Originally Posted by xpl0sive
Thanks for this, although I'm a bit more confused now lol.
I thought the benefit of the 820 was it's ability to play HDR as per usual, but with the optimizer turned on.
So what would produce the best picture for 4K UHD discs:
a) calibrating in HDR/2020, Digital Cinema colour space, 'auto' dynamic range and HDR optimizer set to 'ON' on the 820
b) Doing a CMS calibration for Harpervision (and tweaking the rest slightly to suit my room)
c) calibrating in SDR/2020 on the 820, Digital Cinema colour space, 'auto' dynamic range and HDR optimizer set to 'ON'.
HDR is just a monkier for content that is mastered with a greater range of brightness than an SDR image. However, almost every consumer projector on the market can't do anywhere near HDR's standard range of brightness. Therefore, projectors heavily rely on tone mapping which essentially takes HDR and converts it to SDR (and even more so when running wide color gamut with the digital cinema color filter). Manufacturers just call these projector HDR capable because they contain a tone mapper.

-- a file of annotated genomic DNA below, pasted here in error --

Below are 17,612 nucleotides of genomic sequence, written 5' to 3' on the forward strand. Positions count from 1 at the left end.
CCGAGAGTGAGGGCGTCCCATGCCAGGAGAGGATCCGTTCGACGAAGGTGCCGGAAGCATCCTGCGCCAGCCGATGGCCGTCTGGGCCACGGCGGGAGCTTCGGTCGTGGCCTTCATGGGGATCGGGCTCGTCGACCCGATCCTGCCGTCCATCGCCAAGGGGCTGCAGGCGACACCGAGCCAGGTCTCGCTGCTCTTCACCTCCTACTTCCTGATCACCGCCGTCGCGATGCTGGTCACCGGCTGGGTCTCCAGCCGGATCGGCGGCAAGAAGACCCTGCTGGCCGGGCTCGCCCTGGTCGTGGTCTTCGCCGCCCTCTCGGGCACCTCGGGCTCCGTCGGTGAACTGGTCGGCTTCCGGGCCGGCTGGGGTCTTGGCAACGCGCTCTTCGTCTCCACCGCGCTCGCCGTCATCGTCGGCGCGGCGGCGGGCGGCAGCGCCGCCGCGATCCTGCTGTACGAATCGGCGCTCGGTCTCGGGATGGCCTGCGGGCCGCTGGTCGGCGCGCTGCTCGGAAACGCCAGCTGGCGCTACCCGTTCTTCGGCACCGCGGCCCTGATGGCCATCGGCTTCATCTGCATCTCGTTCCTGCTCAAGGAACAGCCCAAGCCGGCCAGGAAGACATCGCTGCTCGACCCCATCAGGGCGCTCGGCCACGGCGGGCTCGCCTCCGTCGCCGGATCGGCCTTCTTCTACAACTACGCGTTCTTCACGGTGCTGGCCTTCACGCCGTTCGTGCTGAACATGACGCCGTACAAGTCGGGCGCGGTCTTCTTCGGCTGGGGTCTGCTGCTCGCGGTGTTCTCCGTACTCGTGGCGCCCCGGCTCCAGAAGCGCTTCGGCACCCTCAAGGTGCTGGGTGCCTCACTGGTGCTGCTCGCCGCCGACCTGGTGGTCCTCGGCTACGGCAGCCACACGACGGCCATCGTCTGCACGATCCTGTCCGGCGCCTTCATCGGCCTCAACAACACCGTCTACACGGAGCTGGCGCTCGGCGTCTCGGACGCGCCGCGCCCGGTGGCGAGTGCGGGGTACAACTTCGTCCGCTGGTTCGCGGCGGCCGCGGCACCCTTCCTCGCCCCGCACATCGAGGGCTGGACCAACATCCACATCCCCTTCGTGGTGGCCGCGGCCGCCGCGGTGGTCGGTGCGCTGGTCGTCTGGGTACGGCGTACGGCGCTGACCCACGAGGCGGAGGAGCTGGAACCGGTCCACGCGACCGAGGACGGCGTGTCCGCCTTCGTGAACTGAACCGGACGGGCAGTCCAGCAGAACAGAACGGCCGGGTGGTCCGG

So a review of your 3 options are:
A) The Panny 820 first tone maps to HDR (500, 1000, 1500 nits) based on your player's settings. The projector then maps that HDR to SDR with Epson's internal algorithms. Some people like this, especially if they give up the full wide gamut color filter and run bright cinema for some extra lumes.
B) The Panny 820 first tone maps HDR to HDR at 1000nits based on the disks static meta data. HarperVison then tone maps that HDR to SDR mostly via a custom gamma and tricks the projector into using it's standard SDR algorithm to display the picture. This is a true hybrid approch and the one I personally use most of the time.
C) The Panny 820 tone maps HDR to SDR2020 using static meta data on the disk plus your HDR brightness slider setting (which according to Kris' comment in the other post I linked) can be set to your display's actual light output and be tweaked to taste. The projector doesn't have to tone map as it receives a native SDR signal. This is the only method that tone maps just once. And Panny's tone mapping algorithm is as good as industry tone mapping hardware solutions that cost thousands of dollars. This is why I believe if calibrated correctly this method could display the most accurate projected picture.
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